Women's Volleyball Downs Idaho State

September 11, 1998

LARAMIE, Wyo. - It was a day of dichotomies for the Purdue volleyball team. Despite the duality, Purdue came away with two victories in the opening day of play in the Wyoming Cowgirl Classic. The Boilers steamrolled the Bengals of Idaho State in their first match 15-4, 15-6, 15-9, in just over one hour of play. In the afternoon, however, Purdue needed five games and almost two hours to down the Denver Pioneers 15-9, 10-15, 6-15, 15-1, 15-3. The wins improve Purdue's record to 5-0, the first time a Boiler team has begun their season so prodigiously since 1993.

"It was great for us to get these two wins," Purdue coach Joey Vrazel said. "Some people stepped up and made big contributions today. We are excited to be 5-0 and are looking forward to playing Wyoming for the championship."

Purdue used precise hitting to overpower the Bengals. The Boilers stormed out in Game 1 with a .593 hitting percentage (17-1-27) behind four kills by outside hitter Bev Krupa. Despite being down 0-2 in the early going, reserve setter Amy Schweitzer entered the game and served Purdue into an 8-2 lead. Purdue stayed in control from there and closed out the match with four straight points for the 15-4 win.

Purdue was proficient in Game 2, as well, hitting .306 (15-4-36). The Boilers were ahead 7-5 when they rattled off six consecutive points on two kills by Colleen Henican and four Bengal errors to go up 13-5. After a number of sideouts and a Bengal point, Purdue finished the match off 15-6.

Game 3 was a bit more nip-and-tuck, as the Boilers and Bengals were knotted 8-8 at the midpoint. A timeout called by Vrazel, however, re-energized Purdue, which immediately earned a sideout and went on a 7-1 run to post a 15-9 victory.

Henican led the Boilers with 16 kills, but Krupa was Purdue's offensive and defensive star. The co-captain recorded 14 kills on a .478 hitting percentage (14-3-23), while coming up with a team-leading 14 digs. Sarah Emke tallied 11 kills and two blocks. As a team, Purdue hit at a .415 clip (61-12-118).

The Boilers had more of a struggle with the Pioneers, however. Despite winning Game 1 15-9 with a solid offensive effort (23 kills, .327 hitting percentage), Purdue looked sluggish in Game 2. The Boilers jumped out to a 7-1 lead, but Denver responded with an 11-1 run to take a 12-8 advantage. Purdue fought back to 10-12, but it was not enough.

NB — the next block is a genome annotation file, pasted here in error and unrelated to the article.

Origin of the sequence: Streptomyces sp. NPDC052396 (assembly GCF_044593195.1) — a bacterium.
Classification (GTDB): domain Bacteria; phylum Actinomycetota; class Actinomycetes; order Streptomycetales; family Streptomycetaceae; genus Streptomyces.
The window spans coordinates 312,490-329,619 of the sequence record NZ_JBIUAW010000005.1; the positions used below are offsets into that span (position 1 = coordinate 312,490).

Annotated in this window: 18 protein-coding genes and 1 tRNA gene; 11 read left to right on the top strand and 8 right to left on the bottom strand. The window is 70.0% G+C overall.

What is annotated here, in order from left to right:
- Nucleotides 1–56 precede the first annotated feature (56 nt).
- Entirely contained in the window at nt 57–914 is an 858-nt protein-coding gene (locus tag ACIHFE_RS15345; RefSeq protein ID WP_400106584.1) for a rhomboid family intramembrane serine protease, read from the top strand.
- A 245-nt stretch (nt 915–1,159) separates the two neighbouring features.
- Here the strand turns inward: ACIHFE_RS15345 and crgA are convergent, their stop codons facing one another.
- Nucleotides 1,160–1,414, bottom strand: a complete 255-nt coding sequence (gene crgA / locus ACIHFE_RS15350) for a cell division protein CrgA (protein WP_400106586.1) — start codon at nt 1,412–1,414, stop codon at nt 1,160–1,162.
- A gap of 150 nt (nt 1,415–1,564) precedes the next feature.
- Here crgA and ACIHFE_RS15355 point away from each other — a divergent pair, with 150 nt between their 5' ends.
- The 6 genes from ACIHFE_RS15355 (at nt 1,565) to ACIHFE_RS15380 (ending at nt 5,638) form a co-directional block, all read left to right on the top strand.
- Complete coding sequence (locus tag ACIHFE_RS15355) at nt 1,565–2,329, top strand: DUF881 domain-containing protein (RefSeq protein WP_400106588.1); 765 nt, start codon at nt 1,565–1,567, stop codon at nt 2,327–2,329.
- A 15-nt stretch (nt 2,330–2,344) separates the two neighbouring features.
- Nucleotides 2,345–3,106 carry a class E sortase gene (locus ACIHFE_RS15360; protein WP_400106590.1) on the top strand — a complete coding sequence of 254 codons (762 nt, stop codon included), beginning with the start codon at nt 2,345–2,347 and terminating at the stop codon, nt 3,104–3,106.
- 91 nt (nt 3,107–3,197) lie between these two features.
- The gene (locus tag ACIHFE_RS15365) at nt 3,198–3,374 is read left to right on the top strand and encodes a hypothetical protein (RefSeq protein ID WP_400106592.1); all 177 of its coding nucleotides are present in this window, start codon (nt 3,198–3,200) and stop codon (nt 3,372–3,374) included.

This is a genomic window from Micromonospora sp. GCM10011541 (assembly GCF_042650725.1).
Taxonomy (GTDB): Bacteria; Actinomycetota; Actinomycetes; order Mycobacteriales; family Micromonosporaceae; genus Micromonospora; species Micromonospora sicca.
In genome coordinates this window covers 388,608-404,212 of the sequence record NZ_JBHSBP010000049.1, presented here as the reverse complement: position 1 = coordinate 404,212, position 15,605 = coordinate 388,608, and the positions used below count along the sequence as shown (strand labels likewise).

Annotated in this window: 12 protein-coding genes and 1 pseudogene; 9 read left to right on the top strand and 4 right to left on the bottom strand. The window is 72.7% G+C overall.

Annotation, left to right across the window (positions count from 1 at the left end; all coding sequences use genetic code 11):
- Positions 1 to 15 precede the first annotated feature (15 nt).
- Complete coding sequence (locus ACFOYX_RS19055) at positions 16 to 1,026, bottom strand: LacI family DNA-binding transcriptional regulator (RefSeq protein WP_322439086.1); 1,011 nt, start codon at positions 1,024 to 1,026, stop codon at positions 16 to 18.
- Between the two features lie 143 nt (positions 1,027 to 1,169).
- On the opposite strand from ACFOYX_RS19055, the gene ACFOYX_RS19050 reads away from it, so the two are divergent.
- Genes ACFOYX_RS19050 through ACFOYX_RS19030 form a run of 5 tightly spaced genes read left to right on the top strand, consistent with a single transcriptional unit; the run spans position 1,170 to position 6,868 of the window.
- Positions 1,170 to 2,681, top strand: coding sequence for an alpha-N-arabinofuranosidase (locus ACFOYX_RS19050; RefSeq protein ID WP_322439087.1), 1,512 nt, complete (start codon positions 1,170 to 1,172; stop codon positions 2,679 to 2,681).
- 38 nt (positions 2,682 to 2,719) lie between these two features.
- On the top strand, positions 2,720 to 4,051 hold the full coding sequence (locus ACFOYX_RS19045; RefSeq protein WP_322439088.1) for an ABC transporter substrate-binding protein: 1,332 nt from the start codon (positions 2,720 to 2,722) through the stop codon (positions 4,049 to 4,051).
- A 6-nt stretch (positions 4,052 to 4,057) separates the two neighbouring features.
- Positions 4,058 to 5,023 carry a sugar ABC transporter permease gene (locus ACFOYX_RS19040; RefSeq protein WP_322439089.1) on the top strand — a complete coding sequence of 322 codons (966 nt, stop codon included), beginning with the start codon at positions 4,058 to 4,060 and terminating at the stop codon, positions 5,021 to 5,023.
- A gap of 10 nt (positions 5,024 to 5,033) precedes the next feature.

Purdue, saddled by errors, could not get on track in Game 3. The Boilers, who led at only one point in the game (3-2), hit -.143 with just five kills against 10 errors. Denver hit only .182 (8-4-22), but it was more than enough to come away with the 15-6 win.

"Our backs were up against the wall after we lost Game 3," Krupa said. "But we regrouped and refocused and came out a lot tougher in Game 4. We knew we had to make a major turnaround to win and we did that." The Boilers picked up the intensity in Game 4, hitting .667 (11-1-15) en route to a 15-1 victory, forcing a rally-scoring fifth game. Having seized the momentum in the contest, Purdue coasted through Game 5. The Boilers ran out to a 5-3 lead and scored the next 10 points to claim the game and match victory.

Krupa had her second double-double of the day, recording a team-high 15 kills and 14 digs. Henican added 12 kills and 13 digs, while Kelly Colangelo notched 18 digs, one shy of her career best.

"I'm really proud of the way we hung in there," Vrazel said. "This team has a lot of character and showed it will not give up no matter what the circumstances are. We have good heart and that doesn't show up on the stat sheet."

The Boilermakers, who are looking for their second straight tournament title this season after winning the Mortar Board Purdue Premier in West Lafayette last weekend, will face host Wyoming in the final match of the tournament tomorrow at 1 p.m.

"Wyoming is a big blocking team so we are going to have to make even better decisions against them," Vrazel said. "A win on their court will be big for us."




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